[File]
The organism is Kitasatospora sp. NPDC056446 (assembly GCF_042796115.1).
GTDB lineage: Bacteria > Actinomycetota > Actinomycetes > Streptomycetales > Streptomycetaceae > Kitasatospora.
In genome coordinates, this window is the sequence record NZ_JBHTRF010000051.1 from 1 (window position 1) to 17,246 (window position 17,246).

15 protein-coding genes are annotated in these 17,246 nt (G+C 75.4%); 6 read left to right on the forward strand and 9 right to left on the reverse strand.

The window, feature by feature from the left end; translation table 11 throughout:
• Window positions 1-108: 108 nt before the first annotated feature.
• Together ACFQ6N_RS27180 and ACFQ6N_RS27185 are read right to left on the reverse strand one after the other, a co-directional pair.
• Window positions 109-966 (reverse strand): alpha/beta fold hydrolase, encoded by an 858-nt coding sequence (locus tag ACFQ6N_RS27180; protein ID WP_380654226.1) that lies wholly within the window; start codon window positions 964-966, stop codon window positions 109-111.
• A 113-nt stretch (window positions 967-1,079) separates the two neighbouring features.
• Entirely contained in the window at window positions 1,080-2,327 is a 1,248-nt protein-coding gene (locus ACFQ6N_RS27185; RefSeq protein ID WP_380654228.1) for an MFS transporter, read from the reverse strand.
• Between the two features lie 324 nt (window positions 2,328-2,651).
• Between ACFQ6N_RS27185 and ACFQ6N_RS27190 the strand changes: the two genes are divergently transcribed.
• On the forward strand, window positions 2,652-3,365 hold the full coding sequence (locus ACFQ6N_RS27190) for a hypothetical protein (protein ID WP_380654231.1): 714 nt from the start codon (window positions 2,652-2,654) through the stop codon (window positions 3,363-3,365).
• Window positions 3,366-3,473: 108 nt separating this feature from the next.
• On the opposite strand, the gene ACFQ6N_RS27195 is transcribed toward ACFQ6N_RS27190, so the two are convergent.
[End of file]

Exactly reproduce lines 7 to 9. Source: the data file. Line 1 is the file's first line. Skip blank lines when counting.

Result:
• Together ACFQ6N_RS27180 and ACFQ6N_RS27185 are read right to left on the reverse strand one after the other, a co-directional pair.
• Window positions 109-966 (reverse strand): alpha/beta fold hydrolase, encoded by an 858-nt coding sequence (locus tag ACFQ6N_RS27180; protein ID WP_380654226.1) that lies wholly within the window; start codon window positions 964-966, stop codon window positions 109-111.
• A 113-nt stretch (window positions 967-1,079) separates the two neighbouring features.